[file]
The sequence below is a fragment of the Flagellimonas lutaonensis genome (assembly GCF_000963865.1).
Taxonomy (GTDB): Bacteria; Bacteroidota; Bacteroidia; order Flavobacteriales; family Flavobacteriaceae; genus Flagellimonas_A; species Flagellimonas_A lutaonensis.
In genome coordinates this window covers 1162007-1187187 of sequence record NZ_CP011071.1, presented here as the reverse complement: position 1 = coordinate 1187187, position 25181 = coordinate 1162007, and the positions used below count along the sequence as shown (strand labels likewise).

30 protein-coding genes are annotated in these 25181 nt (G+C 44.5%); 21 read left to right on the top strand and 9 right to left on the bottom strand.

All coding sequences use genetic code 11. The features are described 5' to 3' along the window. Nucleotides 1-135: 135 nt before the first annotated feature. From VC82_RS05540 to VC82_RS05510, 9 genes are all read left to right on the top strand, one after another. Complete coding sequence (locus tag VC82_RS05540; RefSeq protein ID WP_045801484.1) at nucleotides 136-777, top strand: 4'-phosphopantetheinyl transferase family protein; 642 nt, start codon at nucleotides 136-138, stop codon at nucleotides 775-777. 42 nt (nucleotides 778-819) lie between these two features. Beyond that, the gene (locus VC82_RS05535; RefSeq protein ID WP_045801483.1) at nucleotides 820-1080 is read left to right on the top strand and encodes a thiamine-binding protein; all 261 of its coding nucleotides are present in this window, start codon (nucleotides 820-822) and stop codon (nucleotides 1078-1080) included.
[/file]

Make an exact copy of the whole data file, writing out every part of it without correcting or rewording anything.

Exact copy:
The sequence below is a fragment of the Flagellimonas lutaonensis genome (assembly GCF_000963865.1).
Taxonomy (GTDB): Bacteria; Bacteroidota; Bacteroidia; order Flavobacteriales; family Flavobacteriaceae; genus Flagellimonas_A; species Flagellimonas_A lutaonensis.
In genome coordinates this window covers 1162007-1187187 of sequence record NZ_CP011071.1, presented here as the reverse complement: position 1 = coordinate 1187187, position 25181 = coordinate 1162007, and the positions used below count along the sequence as shown (strand labels likewise).

30 protein-coding genes are annotated in these 25181 nt (G+C 44.5%); 21 read left to right on the top strand and 9 right to left on the bottom strand.

All coding sequences use genetic code 11. The features are described 5' to 3' along the window. Nucleotides 1-135: 135 nt before the first annotated feature. From VC82_RS05540 to VC82_RS05510, 9 genes are all read left to right on the top strand, one after another. Complete coding sequence (locus tag VC82_RS05540; RefSeq protein ID WP_045801484.1) at nucleotides 136-777, top strand: 4'-phosphopantetheinyl transferase family protein; 642 nt, start codon at nucleotides 136-138, stop codon at nucleotides 775-777. 42 nt (nucleotides 778-819) lie between these two features. Beyond that, the gene (locus VC82_RS05535; RefSeq protein ID WP_045801483.1) at nucleotides 820-1080 is read left to right on the top strand and encodes a thiamine-binding protein; all 261 of its coding nucleotides are present in this window, start codon (nucleotides 820-822) and stop codon (nucleotides 1078-1080) included.